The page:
This is the built-in help made by Microsoft for the command 'Get-OdbcDriver', in PowerShell version 5 - as retrieved from
Windows version 'Microsoft Windows Server 2012 R2 Standard' PowerShell help files on 2016-06-23.
For PowerShell version 3 and up, where you have Update-Help, this command was run just before creating the web pages from the help files.
Gets installed ODBC drivers.
Get-OdbcDriver [[-Name] <String>] [-AsJob] [-CimSession <CimSession>] [-Platform <String>] [-ThrottleLimit <Int32>] [<CommonParameters>]
The Get-OdbcDriver cmdlet gets installed Open Database Connectivity (ODBC) drivers from the computer. Specify values for the Name and Platform parameters. If you do not
specify a value for Name, the cmdlet gets drivers that have any driver name. If you do not specify any parameters, the cmdlet gets all ODBC drivers installed on the computer.
For more information about ODBC and drivers, see Microsoft Open Database Connectivity (ODBC) (http://msdn.microsoft.com/en-us/library/ms710252.aspx) and Drivers
(http://msdn.microsoft.com/en-us/library/ms715383.aspx) on the Microsoft Developer Network.
Online Version: http://go.microsoft.com/fwlink/p/?linkid=287605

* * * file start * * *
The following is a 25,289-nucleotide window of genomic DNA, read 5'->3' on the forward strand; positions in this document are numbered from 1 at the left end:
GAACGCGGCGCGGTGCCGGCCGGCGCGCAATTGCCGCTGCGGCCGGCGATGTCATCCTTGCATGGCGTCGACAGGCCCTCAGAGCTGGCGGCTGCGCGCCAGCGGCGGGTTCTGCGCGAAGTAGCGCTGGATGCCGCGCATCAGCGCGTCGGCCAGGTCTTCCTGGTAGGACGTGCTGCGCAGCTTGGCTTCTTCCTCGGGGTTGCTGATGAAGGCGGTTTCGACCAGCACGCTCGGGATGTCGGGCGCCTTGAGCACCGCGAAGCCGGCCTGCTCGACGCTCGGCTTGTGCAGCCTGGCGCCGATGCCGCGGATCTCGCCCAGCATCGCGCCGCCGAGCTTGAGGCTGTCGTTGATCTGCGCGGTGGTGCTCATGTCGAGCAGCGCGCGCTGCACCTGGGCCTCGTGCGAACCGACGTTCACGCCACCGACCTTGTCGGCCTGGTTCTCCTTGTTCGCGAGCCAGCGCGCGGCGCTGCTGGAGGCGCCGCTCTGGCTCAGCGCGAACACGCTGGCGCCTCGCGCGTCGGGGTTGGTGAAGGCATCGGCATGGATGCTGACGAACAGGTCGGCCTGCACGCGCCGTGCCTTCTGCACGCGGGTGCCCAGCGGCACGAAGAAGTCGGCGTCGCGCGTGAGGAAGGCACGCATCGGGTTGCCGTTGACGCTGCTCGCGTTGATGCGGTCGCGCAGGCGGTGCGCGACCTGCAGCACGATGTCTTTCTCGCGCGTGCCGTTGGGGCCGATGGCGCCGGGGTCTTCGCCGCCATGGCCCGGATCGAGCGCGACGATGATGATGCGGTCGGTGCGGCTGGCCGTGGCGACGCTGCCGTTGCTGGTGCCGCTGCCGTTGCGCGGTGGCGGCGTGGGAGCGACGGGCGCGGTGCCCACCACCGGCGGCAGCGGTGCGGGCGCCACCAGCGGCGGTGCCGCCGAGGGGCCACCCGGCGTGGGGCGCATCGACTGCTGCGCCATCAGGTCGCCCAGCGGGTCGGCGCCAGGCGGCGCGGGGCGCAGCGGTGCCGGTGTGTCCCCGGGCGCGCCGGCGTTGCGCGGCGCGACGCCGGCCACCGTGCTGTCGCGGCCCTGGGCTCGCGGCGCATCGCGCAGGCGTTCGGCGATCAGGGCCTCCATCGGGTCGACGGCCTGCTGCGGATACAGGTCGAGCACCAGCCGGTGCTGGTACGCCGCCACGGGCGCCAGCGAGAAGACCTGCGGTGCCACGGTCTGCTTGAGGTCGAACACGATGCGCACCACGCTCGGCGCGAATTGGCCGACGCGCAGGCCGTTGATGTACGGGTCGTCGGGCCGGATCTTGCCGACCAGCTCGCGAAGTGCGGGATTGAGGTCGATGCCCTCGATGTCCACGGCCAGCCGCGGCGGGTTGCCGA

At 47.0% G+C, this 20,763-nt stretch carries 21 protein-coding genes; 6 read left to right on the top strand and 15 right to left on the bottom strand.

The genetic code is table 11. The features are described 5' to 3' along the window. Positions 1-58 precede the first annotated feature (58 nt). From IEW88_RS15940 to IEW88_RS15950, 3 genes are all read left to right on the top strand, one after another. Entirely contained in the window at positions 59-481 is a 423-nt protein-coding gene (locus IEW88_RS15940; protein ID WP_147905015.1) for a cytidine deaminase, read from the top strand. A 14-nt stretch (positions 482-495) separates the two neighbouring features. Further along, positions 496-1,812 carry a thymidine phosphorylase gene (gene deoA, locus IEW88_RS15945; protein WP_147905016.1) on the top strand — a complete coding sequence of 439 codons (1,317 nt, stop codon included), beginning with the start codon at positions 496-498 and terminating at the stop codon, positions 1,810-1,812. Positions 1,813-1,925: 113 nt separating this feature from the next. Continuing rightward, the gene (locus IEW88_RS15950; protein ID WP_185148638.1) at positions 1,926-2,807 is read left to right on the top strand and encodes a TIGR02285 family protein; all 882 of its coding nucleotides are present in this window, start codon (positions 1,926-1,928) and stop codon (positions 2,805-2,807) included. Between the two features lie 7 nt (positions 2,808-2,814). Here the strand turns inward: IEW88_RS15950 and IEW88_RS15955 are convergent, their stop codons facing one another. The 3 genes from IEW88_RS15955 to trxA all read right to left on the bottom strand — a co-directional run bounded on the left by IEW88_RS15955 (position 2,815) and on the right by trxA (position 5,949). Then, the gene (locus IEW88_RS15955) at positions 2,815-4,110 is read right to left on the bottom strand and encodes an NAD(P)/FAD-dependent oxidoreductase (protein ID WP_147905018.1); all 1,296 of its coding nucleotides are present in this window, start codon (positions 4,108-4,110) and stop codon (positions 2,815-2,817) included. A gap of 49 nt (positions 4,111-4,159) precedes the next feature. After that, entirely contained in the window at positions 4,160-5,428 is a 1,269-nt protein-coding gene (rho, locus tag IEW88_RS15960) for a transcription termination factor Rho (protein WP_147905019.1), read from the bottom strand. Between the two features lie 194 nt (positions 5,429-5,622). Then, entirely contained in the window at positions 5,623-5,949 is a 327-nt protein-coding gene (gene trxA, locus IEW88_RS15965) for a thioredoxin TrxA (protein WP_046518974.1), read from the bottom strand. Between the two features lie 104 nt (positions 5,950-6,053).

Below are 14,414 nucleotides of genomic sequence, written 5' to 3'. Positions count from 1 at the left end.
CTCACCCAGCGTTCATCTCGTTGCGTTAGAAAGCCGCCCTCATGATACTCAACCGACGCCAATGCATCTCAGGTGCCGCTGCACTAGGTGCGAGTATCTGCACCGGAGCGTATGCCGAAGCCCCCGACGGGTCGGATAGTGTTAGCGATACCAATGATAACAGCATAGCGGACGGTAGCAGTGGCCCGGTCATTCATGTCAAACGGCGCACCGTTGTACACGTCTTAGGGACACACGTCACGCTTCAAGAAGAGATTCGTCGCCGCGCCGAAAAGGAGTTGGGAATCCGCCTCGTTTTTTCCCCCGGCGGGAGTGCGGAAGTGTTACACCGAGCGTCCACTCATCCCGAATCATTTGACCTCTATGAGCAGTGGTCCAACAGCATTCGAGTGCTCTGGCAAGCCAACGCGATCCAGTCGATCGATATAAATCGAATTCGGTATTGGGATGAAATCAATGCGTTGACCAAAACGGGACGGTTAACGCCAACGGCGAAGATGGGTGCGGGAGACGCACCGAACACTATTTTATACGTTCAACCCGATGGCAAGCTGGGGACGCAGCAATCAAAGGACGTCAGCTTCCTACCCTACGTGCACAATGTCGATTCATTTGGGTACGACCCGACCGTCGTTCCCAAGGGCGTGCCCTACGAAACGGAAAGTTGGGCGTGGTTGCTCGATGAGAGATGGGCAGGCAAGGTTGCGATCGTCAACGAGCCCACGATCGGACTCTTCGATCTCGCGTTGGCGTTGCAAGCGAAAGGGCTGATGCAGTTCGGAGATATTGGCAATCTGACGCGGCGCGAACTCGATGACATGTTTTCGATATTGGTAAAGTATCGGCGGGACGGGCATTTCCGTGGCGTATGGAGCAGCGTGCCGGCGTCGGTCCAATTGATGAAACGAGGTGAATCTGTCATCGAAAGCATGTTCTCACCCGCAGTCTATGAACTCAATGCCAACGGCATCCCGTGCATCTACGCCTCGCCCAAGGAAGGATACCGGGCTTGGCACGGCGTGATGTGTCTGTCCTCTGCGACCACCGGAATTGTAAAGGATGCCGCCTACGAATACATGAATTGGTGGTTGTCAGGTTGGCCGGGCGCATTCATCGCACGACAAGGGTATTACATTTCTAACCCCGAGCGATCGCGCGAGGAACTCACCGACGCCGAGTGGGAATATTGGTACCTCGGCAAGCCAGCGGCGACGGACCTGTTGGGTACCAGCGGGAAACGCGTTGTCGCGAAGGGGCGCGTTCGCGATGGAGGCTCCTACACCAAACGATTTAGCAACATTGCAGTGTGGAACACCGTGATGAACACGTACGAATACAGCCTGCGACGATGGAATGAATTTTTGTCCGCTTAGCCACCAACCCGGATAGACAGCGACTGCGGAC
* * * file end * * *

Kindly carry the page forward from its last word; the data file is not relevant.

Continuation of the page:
Example 1: Get all installed ODBC drivers
PS C:\> Get-OdbcDriver
This command gets all installed ODBC drivers. The cmdlet gets both 32-bit and 64-bit drivers.
Example 2: Get a driver on the 32-bit platform by using a name
PS C:\> Get-OdbcDriver -Name "SQL Server Native Client 10.0" -Platform "32-bit"
This command gets the driver named SQL Server Native Client 10.0 on the 32-bit platform.
Example 3: Get ODBC drivers that begin with a specified string on the 64-bit platform
PS C:\> Get-OdbcDriver -Name "SQL Server*" -Platform "64-bit"
This command gets installed ODBC drivers with a name that begins with SQL Server on the 64-bit platform.
Example 4: Get all ODBC drivers
PS C:\> $driverArray = Get-OdbcDriver
This command gets all installed ODBC drivers, and then stores them in the $driverArray variable for future use.